Here I sit with a nice cup of mint hot chocolate. This part of the world awoke to a blanket of snow – you hear the ooohs and aaahhhs as it is very pretty and picturesque. And once all the ooohs and aaahhhs are done – you start to hear complaining about the snow. I find this rather amusing.

First you get the “weather warning” that snow is in the forecast – people panic, rush to the store for essentials, hurry to get snow tires put on their car (not that they would DRIVE in the snow) and other assorted frenzied behaviors.

Often people are excited that Victoria is getting snow. In actuality, Victoria gets snow every year – averages 26 cm/year or 10 inches. Now these snow falls may come as a skiff or in more measurable amounts but all in all, snow comes every year. We are in North America after all and live in the North. Although we are on the Left Coast, which is naturally the Right Coast – snow comes as a surprise to many who have immigrated to the West to get away from the Eastern winters.

Then people wait and wait until the first flakes start to fall – checking out the window of their home, apartment or place of work. “OMG it’s snowing” is often heard.  This is shocking and totally unexpected even though they prepared. And then “It’s still snowing” is repeated over and over.  Which changes to “When will it stop? Is it ever going to stop?”

I grew up here and lived the first 20 yrs of my life here and yes, I remember snow in the winter. As a kid, we lived on a cul de sac that had a big hill leading down to the main road. The neighborhood kids would get together along with some of the parents, and we would slide down the hill on toboggans or garbage can lids or saucers. Don’t worry, we had a look out at the bottom of the hill. Often the main road was closed anyway, due to the snow. We would be outside for hours enjoying this winter wonderland that would be short lived because everyone knows, Victoria snow does not last very long.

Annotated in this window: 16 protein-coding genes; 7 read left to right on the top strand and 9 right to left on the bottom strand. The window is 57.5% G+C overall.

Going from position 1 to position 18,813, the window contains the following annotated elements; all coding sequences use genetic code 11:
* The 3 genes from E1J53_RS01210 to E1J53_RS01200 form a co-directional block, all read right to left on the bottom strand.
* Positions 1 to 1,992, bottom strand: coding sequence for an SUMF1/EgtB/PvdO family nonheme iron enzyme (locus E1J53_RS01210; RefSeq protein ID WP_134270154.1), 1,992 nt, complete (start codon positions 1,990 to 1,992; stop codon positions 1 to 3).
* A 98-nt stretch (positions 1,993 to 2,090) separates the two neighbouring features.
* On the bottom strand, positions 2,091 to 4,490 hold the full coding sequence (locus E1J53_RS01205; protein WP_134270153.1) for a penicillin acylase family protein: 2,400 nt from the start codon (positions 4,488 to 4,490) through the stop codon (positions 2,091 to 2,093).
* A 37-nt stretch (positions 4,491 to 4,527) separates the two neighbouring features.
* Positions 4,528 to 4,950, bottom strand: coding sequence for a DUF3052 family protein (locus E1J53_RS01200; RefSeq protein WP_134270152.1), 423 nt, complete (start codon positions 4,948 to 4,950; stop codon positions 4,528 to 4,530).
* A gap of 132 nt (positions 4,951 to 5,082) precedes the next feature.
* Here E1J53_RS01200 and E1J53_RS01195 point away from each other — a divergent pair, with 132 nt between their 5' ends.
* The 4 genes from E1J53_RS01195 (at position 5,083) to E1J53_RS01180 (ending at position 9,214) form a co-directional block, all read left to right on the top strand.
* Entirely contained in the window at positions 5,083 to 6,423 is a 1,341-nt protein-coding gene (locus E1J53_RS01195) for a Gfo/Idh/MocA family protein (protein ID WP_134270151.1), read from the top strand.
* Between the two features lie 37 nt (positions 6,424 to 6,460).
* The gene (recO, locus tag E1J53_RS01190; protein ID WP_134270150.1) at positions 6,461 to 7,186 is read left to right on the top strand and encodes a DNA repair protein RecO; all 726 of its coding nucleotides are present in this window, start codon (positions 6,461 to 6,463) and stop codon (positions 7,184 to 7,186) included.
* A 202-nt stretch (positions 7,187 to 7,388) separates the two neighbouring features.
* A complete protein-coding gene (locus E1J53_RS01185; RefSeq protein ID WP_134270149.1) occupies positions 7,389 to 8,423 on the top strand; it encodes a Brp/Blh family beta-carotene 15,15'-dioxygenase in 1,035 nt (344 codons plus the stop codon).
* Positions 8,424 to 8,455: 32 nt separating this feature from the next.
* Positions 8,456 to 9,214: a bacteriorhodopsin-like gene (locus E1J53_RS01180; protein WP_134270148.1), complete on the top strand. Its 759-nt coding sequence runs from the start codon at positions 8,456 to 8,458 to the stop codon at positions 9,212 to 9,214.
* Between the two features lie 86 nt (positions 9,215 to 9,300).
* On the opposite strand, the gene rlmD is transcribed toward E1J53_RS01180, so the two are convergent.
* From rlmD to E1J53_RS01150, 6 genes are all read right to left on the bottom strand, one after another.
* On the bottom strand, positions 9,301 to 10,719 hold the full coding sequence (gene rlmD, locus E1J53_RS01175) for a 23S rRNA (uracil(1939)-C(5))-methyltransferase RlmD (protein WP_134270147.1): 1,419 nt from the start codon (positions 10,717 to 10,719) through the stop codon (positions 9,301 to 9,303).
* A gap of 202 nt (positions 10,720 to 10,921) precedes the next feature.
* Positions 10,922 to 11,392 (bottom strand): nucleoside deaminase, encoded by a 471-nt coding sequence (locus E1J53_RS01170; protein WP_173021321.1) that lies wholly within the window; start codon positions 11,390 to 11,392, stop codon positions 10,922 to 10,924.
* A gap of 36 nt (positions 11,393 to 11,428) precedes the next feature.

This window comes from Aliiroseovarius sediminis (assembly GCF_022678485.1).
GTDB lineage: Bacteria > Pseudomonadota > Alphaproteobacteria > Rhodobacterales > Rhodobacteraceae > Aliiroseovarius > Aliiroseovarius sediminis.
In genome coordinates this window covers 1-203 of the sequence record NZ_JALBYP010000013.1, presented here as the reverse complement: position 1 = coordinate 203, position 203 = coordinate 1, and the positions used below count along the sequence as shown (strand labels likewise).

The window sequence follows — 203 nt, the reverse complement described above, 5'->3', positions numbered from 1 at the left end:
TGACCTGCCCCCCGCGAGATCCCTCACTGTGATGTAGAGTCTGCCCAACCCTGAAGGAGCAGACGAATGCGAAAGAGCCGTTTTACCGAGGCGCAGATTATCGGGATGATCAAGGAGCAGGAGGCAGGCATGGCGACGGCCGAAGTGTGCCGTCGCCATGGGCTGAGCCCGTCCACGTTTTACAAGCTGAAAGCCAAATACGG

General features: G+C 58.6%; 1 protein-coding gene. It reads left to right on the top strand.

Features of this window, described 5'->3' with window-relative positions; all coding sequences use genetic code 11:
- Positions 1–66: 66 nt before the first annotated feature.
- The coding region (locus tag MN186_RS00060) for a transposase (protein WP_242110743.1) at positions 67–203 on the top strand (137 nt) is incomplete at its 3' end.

Then once I was married in, I was transported to a world where the snow would arrive in October and might not be gone till May. PEI was an eye opener for me.  I moved there in ’86. Winter & snow where you were literally snowed in. The base would announce on the local radio a “Code Charlie” which meant there was a nasty Nor’Easter coming up from Cape Hatteras (east coast). You had time to get to the Canex (base grocery store), grab essentials and get home. Once the storm started you were held hostage. The back door had a screen door and I was shocked my first storm when I went to let the puppy out and the door was frozen closed. Not just that, the snow had drifted against the house and there was NO WAY that door was going to open. I learned how to unfreeze a screen door with a hair blow dryer.  Climbing out the 2nd floor window was actually done not just a tall tale! Also, if after 2 days, the MP’s (base police) didn’t see a trail out one of your doors, they could come to make sure you were OK. The snow would drift so high that there were warnings for the kids to stay away from the power lines when walking to school. Fortunately we had a propane stove and hot water so even when the power went down, we could still cook and shower. There would be times that the power was off and we would turn the oven on to heat the kitchen area. Our bedrooms where upstairs with a sloped ceiling. Imagine this kids shock when it snowed & stormed and I could scrape into the ceiling as the frost came right though the roof into the bedroom ceiling? It was certainly an experience for this west coaster. Now THAT was snow & winter.

Then there was driving. We had a full size Blazer, 3 in the tree, and hubby took me out the first snow to a large parking lot and started doing donuts, swerves and a variety of other maneuvers.  Then he said “Your turn”. I learned how to deal with snow and what to expect in snow. It taught me what I can do to avoid the other guy and what I can trust my vehicle to do. A very valuable lesson. To this day, the first snow of the season, I go to a near by parking lot to remind myself what I can do and expect from my vehicle in the snow. Unless people are “from away” and experienced with 1) snow 2)Victoria snow & driving, just stay off the roads. There is nothing that can’t wait a day or two until the roads are clear of snow.

I find it amusing when snow arrives here in Victoria.  Having lived on the East Coast – PEI & the Annapolis Valley of Nova Scotia, that’s winter and snow.  The snow that squeaks when you walk, the cold that freezes around your nostrils when you inhale, wind chills of -40’c so cold that it literally snatches your breath away.  That’s winter and that’s snow. Victoria – relax – it will all melt and be gone in a day or two (unless you refer to 1996 which was extraordinary for Victoria).

I will continue to chuckle at how people react to the snow and remind myself that I have been blessed & fortunate enough to be a part of real winter.

Peace & blessings